Why should I want it?
It’s a dying breed, literally, because Subaru has just announced a WRX Final Edition to see off the car from its range. The rally-bred turbocharged saloon Impreza and its Mitsubishi Evo contemporary were big in the early-mid 2000s before emissions and insurance issues helped speed their demise. But it’s a 300hp practical four-wheel drive performance saloon, which is something that should and will still appeal to some.
Why can’t I have it?
Emissions are off the scale, with the turbocharged 2.5-litre engine offering figures of 242g/km – more than a Range Rover – and less than 30mpg. For more than £30,000, the interior is a let-down from a quality point of view, and the huge rear spoiler doesn’t exactly portray sophistication. Likewise the gruff noise on start-up.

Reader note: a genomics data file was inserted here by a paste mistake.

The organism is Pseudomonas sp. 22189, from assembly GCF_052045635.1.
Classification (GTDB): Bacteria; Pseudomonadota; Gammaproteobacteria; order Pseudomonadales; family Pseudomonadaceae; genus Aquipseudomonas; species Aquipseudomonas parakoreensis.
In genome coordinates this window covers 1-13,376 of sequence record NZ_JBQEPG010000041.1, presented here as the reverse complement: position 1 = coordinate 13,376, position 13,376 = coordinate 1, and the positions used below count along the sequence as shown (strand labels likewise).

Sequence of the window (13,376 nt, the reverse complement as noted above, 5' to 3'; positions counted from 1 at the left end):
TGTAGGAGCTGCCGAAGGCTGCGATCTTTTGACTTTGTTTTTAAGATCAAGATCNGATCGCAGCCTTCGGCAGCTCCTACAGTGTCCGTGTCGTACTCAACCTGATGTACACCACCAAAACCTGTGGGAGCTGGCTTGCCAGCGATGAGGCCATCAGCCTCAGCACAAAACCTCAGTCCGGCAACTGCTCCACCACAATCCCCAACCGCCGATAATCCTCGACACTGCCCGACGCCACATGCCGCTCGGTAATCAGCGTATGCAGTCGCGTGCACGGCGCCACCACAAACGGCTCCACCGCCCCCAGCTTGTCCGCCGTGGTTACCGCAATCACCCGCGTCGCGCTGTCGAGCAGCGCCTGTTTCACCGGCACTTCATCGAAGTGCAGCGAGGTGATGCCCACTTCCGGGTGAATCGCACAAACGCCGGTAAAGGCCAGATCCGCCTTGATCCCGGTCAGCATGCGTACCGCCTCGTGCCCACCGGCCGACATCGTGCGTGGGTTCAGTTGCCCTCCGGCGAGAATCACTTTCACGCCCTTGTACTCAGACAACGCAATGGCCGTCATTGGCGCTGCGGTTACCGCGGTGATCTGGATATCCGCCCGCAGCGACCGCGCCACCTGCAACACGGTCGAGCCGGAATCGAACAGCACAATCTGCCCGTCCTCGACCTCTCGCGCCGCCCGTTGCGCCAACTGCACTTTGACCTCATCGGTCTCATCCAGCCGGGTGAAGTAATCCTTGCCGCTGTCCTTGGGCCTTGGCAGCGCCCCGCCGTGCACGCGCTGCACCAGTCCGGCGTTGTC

Arguments to use on the fleet manager
At its most basic level, it’s a Japanese saloon car, so
is a four-seater with a reputation for reliability. And the 460-litre boot also makes an argument for practicality. A residual value of almost 40% is also pretty impressive.
A More sensible alternative
If sensible and practical performance is the goal, with a car that looks the part without shouting about it, then a Skoda Octavia vRS diesel offers emissions at less than half those of the Impreza. It will still break eight seconds from 0-62mph and is also available with four-wheel drive if that’s an issue. The vRS can also be bought as an estate model.
|Performance:||5.2 seconds / 159mph|